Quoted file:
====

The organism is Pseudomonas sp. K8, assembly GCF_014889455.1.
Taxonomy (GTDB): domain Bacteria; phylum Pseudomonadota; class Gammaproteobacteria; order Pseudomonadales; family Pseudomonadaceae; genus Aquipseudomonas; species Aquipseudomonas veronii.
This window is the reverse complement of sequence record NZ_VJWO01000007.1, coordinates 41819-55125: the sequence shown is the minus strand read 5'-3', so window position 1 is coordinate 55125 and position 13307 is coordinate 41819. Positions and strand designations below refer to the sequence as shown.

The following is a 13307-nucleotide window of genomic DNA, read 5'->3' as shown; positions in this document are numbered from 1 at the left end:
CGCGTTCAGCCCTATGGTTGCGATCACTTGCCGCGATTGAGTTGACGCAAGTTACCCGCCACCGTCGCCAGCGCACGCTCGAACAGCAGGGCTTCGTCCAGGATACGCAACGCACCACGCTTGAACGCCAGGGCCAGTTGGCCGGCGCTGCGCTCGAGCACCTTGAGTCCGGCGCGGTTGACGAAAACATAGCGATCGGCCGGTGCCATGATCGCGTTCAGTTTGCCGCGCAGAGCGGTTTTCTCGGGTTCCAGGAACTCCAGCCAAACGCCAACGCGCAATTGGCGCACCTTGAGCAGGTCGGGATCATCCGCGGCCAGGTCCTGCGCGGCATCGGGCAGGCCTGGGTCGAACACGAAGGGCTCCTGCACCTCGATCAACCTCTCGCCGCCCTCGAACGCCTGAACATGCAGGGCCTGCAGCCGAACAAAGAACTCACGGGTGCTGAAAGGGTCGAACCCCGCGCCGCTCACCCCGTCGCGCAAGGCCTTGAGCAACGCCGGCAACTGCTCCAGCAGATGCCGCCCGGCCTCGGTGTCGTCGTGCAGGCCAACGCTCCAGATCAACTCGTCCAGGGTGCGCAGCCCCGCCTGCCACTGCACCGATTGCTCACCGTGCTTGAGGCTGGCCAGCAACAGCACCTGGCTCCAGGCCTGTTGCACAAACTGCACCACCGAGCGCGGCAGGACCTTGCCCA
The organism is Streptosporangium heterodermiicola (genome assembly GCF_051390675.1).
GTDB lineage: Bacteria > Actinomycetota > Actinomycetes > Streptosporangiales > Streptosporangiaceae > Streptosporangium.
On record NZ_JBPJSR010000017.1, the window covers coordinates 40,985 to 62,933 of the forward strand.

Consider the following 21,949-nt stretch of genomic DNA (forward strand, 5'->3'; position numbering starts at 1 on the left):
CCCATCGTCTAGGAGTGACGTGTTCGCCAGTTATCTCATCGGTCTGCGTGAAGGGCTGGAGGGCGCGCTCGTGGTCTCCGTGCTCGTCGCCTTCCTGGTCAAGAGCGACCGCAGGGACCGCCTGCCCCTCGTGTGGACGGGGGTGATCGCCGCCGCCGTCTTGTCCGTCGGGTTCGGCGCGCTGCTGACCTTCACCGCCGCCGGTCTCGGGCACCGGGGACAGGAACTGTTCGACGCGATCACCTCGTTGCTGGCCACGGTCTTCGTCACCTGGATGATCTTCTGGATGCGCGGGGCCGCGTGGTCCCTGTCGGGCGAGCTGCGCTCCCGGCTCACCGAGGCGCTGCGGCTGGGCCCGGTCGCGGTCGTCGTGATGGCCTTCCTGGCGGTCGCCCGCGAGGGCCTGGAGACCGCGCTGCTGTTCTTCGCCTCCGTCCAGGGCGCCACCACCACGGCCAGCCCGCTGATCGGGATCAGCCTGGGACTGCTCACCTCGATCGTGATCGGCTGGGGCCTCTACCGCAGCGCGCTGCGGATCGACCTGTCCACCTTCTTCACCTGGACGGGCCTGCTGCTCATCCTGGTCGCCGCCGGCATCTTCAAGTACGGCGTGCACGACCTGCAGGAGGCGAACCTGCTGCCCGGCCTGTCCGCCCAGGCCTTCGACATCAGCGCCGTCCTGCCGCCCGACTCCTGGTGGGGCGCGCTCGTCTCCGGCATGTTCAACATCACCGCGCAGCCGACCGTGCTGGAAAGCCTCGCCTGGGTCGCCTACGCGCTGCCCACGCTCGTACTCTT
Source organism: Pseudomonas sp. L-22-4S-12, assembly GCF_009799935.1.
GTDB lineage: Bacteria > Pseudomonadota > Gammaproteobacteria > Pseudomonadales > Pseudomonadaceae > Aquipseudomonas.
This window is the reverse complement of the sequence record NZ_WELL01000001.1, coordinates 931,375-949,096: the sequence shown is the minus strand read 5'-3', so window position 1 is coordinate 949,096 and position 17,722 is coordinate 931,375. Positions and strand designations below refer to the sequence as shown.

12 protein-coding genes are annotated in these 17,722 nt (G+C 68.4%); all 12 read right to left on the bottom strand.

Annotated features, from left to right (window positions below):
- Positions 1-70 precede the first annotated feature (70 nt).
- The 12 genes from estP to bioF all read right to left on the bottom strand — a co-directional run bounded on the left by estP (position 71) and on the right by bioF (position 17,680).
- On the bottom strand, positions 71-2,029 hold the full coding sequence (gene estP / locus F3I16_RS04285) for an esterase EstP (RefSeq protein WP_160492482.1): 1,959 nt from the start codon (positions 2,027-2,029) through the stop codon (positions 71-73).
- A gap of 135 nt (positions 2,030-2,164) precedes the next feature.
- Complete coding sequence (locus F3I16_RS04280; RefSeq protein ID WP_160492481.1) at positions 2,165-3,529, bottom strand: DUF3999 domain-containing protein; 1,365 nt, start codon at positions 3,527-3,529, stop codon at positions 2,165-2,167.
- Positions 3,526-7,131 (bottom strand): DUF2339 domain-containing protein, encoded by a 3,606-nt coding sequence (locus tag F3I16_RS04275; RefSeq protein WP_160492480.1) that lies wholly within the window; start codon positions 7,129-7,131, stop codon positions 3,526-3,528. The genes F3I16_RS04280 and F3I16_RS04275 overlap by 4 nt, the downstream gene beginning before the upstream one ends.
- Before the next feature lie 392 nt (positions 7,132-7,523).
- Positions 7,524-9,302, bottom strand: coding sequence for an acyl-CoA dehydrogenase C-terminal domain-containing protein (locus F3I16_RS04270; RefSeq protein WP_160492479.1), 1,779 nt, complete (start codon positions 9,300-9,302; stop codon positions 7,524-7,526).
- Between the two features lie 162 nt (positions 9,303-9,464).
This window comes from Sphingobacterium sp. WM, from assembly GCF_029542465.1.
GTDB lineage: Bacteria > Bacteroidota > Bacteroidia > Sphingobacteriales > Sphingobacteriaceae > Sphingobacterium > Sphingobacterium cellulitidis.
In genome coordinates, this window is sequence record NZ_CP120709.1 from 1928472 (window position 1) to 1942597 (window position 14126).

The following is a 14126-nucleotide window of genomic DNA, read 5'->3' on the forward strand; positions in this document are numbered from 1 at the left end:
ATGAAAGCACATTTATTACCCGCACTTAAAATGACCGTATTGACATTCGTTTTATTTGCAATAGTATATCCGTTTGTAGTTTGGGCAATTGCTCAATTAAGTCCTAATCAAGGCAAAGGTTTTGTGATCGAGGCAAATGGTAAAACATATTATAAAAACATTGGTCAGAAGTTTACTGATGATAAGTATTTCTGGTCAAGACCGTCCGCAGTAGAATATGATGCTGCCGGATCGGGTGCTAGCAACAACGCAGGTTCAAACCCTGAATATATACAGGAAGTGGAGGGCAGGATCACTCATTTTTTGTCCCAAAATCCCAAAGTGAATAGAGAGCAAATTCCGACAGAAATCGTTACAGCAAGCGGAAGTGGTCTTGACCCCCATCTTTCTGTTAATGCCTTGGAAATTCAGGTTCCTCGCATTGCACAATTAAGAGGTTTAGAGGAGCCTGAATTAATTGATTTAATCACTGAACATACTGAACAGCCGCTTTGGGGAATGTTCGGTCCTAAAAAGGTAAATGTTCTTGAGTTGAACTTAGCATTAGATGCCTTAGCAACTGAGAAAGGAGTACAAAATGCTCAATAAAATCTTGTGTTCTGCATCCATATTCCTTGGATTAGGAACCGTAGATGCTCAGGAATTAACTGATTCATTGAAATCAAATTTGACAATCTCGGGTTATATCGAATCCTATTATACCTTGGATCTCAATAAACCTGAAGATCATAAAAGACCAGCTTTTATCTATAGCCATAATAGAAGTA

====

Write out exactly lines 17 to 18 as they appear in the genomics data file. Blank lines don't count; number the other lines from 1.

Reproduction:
- The 12 genes from estP to bioF all read right to left on the bottom strand — a co-directional run bounded on the left by estP (position 71) and on the right by bioF (position 17,680).
- On the bottom strand, positions 71-2,029 hold the full coding sequence (gene estP / locus F3I16_RS04285) for an esterase EstP (RefSeq protein WP_160492482.1): 1,959 nt from the start codon (positions 2,027-2,029) through the stop codon (positions 71-73).